Beyoncé: “This Ain’t a Country Album.” Billboard: “Yes It Is.”

Advertisement projection on the side of the Guggenheim Museum in New York for ‘Cowboy Carter’


Beyoncé’s Cowboy Carter is officially the #1 album on the Billboard Country Albums chart. This is despite Beyoncé explicitly stating in a March 19th statement, “This ain’t a Country album,” and later underscoring this statement by projecting it on the side of New York City landmarks in a publicity campaign.

Nonetheless, Billboard has decided that country is where Cowboy Carter deserves to be. And with 27 tracks and the massive cross-genre popularity of Beyoncé worldwide, the album is likely to be ensconced at that #1 spot on the country albums chart for the foreseeable future.

Perhaps just as significant or even more, Billboard has also decided to place Beyoncé and Cowboy Carter on the Folk/Americana chart, which is usually reserved for much less commercial projects, and populated more by independent and sometimes unsigned artists. This means that Cowboy Carter will supersede all folk, Americana, and many traditional country titles that also populate on this chart, likely for the coming years.

According to Billboard, Cowboy Carter moved 407,000 units in sales and streaming equivalents in its first week, making it the largest debut in 2024 so far. This also gives Beyoncé her biggest sales week since 2016’s Lemonade debuted with 653,000 units sold. This also constitutes Beyoncé’s biggest week of streaming activity ever.

All of these numbers put Beyoncé at #1 on the all-genre Billboard 200 chart. But most notably, it’s a historic moment since Beyoncé is the first time a Black woman to go #1 on the Billboard Country Albums chart as well.

The decision to place Beyoncé on the Billboard Country Albums chart will come with controversy. Though multiple songs on the 27-track set would constitute country songs by even a loose interpretation of the genre—songs like the cover of Dolly Parton’s “Jolene” and the cover of The Beatles’ “Blackbiird”—it is difficult to impossible to argue that the majority of the songs from Cowboy Carter would not better fit in pop, R&B, or hip-hop categories instead of country.

However, a prevailing canard that Beyoncé intended to release a country album has persisted in popular media and public narratives, despite proclamations by Beyoncé herself, as well as strong critical analysis from a host of outlets and experts, along with substantial evidence that Beyoncé’s intention was not to release a country album.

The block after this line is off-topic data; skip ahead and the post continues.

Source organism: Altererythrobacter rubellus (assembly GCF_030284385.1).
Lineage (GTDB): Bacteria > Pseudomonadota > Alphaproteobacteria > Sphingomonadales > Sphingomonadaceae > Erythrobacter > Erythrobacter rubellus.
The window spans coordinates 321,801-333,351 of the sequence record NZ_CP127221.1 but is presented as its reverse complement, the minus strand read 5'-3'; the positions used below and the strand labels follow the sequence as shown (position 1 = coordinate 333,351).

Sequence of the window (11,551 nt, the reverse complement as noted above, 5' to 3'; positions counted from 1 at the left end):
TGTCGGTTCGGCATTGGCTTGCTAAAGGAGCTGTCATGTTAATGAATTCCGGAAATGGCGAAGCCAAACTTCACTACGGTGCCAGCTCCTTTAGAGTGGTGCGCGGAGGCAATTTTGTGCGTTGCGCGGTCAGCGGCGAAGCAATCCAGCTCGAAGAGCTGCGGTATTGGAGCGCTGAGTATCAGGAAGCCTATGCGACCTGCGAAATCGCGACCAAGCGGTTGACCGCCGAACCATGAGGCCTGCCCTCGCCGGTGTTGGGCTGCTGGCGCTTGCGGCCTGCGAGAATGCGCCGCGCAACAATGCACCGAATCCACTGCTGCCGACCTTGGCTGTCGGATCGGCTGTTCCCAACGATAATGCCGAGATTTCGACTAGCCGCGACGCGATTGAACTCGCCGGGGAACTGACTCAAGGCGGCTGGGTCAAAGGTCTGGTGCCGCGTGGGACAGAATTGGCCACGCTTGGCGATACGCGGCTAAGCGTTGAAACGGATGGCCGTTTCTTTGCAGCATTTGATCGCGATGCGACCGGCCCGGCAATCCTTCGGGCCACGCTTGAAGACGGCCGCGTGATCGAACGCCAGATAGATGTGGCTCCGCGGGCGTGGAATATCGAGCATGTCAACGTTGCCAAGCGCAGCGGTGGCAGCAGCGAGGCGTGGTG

When the first two songs from the Cowboy Carter album were released on February 11th (“Texas Hold ‘Em” and “16 Carriages”), they were not labeled as country songs, and were not sent to country radio. Instead, they were labeled as pop songs, and were serviced to pop radio. On March 19th, Beyoncé herself said in a detailed statement, “This ain’t a Country album. This is a ‘Beyoncé’ album,” and said the album was an effort to, “bend and blend genres together.”

Shortly thereafter, on March 20th, Beyoncé’s promotional team went on what was characterized as a guerilla publicity campaign in New York City, projecting advertisements for the album on city landmarks, including the Guggenheim Museum, where “This ain’t a Country album. This is a ‘Beyoncé’ albumwas displayed on the side of the building.

On the Cowboy Carter album itself, pioneering Black country performer Linda Martell appears in multiple spoken word segments, also proclaiming the genre fluid nature of Cowboy Carter.

“Genres are a funny little concept, aren’t they? Yes they are,” Martell says at the start of the decidedly non-country track “Spaghetti.” Martell goes on to say, “In theory, they have a simple definition that’s easy to understand. But in practice, well, some may feel confined.”

Linda Martell saying “some may feel confined” by genres was yet again a signal from Beyoncé that she didn’t want this album to be confined by country. Then later in the album during the track, “The Linda Martell Show,” Martell says, “Ladies and gentlemen, this particular tune stretches across a range of genres, and that’s what makes it a unique listening experience.”

Calling Beyoncé’s Cowboy Carter a country album works to confine and compartmentalize her creativity as opposed to honoring her stated objective to make a genre-defying work. It inadvertently denigrates the effort Beyoncé put forth through the album. As a genre fluid album that does not meet the requisite percentage of material to qualify for country, Cowboy Carter should have been placed in pop.